As to cooked dishes, however, copyright protection would be harmful to society. For the cooked dishes that would survive the originality and separability analyses discussed above, a high level of tacit knowledge and skill would likely be required for their reproduction. Unlike reprinting a novel or re-releasing a song, few people have the skills necessary to actually reproduce a given cooked dish. Moreover, if the dish has some novel techniques involved, those who will exploit the dish after its creator likely will have to learn it directly from the source. Thus, if chefs protect their dishes through copyright, there is the potential for considerable waste, especially after the creator dies. Those who had been taught the dish by the creator or others who wish to improve upon or modify it could be stopped by the creator’s heirs, but if those heirs do not have the tacit knowledge and skill necessary to exploit the dishes themselves, all they will be doing is stopping the public from having access to the dish until it becomes part of the public domain.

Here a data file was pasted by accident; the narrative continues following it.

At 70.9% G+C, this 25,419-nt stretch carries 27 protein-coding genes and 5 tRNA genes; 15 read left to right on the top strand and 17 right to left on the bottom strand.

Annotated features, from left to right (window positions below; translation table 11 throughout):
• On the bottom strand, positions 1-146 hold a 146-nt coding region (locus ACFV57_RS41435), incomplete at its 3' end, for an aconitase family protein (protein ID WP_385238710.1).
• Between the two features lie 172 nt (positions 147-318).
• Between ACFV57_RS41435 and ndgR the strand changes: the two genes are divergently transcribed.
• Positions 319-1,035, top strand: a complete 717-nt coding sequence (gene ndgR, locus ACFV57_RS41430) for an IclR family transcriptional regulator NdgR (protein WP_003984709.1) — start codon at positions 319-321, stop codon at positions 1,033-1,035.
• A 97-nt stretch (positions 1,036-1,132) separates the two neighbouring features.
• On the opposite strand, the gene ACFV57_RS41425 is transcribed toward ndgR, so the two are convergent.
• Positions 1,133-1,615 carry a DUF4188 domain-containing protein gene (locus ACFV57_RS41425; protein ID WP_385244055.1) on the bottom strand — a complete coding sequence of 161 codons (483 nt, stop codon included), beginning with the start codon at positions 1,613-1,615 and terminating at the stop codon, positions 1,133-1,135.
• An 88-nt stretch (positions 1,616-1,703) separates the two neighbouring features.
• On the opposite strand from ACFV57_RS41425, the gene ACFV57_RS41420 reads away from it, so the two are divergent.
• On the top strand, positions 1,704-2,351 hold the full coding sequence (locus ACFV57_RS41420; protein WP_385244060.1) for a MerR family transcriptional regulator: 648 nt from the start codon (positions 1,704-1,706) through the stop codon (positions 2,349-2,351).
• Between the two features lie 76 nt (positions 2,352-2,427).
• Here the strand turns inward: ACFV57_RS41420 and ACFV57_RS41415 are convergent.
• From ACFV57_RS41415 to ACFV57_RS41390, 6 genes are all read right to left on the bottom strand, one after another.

Copyright protection is also incompatible with the differences between dishes and traditionally copyrighted works in how they are disseminated to the public. Books, films, and music can be mass-produced and easily released to the public at large, and the public receives essentially the same benefit from the work wherever they consume it: whether we watch a movie in a multiplex or in our living rooms, we essentially get the same benefit. But if dishes were copyrighted, consumers would have to travel to the source to get the benefit of the dish. While Jean-Georges Vongerichten has 30 restaurants worldwide,22 many consumers could or would not travel to one of them (let alone afford the check) in order to experience his molten chocolate cake. Copyright’s duration likewise cannot be squared with the market trends and innovation cycles in the culinary world. Trends and fads in food come and go much more quickly than the duration of a copyright. Copyright protection would arguably slow this process down, producing, paradoxically, slower rather than faster innovation.